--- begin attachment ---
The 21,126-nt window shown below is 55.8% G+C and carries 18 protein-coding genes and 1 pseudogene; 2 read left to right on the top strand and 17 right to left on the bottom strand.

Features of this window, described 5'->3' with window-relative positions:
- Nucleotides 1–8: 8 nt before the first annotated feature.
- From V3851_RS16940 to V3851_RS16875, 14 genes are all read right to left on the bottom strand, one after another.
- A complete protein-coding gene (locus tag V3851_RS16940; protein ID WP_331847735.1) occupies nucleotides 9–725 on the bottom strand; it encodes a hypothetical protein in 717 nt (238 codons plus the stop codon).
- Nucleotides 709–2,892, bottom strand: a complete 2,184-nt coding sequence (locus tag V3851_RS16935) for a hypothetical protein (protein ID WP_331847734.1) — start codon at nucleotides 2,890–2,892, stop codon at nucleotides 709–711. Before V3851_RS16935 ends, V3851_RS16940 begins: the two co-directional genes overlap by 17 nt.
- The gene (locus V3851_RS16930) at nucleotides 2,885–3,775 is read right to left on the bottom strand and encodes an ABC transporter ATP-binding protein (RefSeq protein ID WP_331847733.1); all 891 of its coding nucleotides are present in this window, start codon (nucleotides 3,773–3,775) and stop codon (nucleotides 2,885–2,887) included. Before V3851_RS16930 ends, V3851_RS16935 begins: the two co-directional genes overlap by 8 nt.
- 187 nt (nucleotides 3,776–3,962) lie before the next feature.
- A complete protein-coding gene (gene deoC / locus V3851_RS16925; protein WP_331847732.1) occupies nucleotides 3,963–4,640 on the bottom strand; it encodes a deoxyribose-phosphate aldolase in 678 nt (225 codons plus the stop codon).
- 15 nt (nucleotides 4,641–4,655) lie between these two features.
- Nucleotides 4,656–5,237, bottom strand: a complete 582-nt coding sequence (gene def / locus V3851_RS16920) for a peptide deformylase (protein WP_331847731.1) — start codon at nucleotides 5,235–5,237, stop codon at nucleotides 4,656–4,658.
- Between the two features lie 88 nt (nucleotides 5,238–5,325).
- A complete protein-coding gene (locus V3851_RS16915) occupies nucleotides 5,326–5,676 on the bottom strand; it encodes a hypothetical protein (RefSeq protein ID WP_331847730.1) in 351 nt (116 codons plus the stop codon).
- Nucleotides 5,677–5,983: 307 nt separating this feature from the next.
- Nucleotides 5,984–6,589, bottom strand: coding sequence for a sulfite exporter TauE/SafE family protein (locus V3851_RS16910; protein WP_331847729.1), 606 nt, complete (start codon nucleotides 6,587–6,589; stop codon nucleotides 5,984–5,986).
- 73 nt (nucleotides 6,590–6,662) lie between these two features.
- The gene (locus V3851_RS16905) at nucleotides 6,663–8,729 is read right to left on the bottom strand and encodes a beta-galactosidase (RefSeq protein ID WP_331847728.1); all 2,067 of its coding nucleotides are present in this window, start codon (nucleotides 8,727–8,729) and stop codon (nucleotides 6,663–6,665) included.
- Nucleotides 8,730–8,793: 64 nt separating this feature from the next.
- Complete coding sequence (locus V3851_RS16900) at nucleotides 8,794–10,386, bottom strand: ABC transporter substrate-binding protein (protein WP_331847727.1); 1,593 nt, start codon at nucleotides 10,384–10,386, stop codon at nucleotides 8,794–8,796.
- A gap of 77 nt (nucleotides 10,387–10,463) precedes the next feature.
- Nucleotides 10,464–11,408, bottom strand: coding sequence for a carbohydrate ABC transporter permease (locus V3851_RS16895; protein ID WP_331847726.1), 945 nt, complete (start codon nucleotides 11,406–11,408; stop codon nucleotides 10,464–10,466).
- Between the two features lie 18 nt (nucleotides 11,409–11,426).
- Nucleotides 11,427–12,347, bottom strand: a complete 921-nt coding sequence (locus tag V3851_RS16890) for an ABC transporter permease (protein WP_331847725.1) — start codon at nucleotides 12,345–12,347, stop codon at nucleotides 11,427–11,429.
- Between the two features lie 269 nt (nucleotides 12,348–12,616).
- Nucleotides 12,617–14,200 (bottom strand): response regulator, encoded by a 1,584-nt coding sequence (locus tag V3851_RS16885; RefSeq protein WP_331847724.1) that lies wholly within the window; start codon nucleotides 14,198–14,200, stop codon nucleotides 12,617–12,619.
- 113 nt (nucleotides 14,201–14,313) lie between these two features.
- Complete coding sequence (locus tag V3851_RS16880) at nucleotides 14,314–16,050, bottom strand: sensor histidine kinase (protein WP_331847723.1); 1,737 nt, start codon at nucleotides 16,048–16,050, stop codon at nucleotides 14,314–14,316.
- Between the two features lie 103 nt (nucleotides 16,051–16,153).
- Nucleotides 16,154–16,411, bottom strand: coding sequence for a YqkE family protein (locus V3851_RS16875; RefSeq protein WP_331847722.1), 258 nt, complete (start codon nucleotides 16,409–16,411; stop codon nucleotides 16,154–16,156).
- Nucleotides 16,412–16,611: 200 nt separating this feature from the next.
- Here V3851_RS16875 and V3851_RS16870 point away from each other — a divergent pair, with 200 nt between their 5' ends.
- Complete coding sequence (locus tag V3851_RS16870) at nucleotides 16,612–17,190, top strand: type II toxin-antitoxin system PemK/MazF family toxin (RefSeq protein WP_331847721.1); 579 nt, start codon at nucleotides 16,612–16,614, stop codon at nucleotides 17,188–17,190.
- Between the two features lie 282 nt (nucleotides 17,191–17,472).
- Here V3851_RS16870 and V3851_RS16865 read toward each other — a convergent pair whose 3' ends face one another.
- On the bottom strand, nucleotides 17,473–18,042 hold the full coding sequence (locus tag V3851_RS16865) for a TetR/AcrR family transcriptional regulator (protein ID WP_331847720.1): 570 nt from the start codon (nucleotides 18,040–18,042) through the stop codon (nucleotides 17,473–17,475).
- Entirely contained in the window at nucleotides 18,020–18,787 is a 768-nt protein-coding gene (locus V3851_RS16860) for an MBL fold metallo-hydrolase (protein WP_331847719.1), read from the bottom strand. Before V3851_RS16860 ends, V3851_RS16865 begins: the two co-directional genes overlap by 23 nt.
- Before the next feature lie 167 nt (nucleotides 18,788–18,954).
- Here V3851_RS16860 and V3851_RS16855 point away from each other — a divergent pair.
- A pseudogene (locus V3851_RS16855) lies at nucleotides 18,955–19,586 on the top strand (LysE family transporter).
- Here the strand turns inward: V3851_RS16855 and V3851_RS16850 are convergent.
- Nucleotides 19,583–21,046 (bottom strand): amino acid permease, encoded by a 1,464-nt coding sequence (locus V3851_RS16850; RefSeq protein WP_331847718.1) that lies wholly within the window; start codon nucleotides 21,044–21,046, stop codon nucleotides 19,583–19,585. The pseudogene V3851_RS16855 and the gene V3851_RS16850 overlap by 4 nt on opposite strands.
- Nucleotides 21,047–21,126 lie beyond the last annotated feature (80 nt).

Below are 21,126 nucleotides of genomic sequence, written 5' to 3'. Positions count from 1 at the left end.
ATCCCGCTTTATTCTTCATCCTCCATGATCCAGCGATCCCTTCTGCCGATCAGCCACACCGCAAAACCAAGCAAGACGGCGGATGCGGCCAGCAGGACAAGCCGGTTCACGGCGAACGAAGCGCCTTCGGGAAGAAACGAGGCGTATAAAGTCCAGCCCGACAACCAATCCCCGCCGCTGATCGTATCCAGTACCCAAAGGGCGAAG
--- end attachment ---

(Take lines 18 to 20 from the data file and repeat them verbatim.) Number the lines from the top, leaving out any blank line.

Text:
- Nucleotides 8,730–8,793: 64 nt separating this feature from the next.
- Complete coding sequence (locus V3851_RS16900) at nucleotides 8,794–10,386, bottom strand: ABC transporter substrate-binding protein (protein WP_331847727.1); 1,593 nt, start codon at nucleotides 10,384–10,386, stop codon at nucleotides 8,794–8,796.
- A gap of 77 nt (nucleotides 10,387–10,463) precedes the next feature.